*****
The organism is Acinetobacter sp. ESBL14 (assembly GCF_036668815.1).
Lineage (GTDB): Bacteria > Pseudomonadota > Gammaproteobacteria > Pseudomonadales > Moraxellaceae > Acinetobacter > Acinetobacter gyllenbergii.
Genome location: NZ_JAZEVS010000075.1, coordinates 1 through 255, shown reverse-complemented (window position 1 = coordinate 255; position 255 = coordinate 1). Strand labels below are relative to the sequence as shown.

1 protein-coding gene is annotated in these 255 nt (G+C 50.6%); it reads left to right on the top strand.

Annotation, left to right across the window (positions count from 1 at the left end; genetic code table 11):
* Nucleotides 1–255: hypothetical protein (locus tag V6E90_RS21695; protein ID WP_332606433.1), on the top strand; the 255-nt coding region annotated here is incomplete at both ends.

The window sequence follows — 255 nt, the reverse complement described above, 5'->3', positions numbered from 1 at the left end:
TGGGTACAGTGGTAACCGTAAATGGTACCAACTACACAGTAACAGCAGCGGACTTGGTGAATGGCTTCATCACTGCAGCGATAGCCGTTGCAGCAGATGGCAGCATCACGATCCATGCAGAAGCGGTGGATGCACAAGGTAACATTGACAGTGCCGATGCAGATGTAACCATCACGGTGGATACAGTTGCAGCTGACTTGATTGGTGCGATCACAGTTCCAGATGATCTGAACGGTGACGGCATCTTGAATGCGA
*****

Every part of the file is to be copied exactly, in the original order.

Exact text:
The organism is Acinetobacter sp. ESBL14 (assembly GCF_036668815.1).
Lineage (GTDB): Bacteria > Pseudomonadota > Gammaproteobacteria > Pseudomonadales > Moraxellaceae > Acinetobacter > Acinetobacter gyllenbergii.
Genome location: NZ_JAZEVS010000075.1, coordinates 1 through 255, shown reverse-complemented (window position 1 = coordinate 255; position 255 = coordinate 1). Strand labels below are relative to the sequence as shown.

1 protein-coding gene is annotated in these 255 nt (G+C 50.6%); it reads left to right on the top strand.

Annotation, left to right across the window (positions count from 1 at the left end; genetic code table 11):
* Nucleotides 1–255: hypothetical protein (locus tag V6E90_RS21695; protein ID WP_332606433.1), on the top strand; the 255-nt coding region annotated here is incomplete at both ends.

The window sequence follows — 255 nt, the reverse complement described above, 5'->3', positions numbered from 1 at the left end:
TGGGTACAGTGGTAACCGTAAATGGTACCAACTACACAGTAACAGCAGCGGACTTGGTGAATGGCTTCATCACTGCAGCGATAGCCGTTGCAGCAGATGGCAGCATCACGATCCATGCAGAAGCGGTGGATGCACAAGGTAACATTGACAGTGCCGATGCAGATGTAACCATCACGGTGGATACAGTTGCAGCTGACTTGATTGGTGCGATCACAGTTCCAGATGATCTGAACGGTGACGGCATCTTGAATGCGA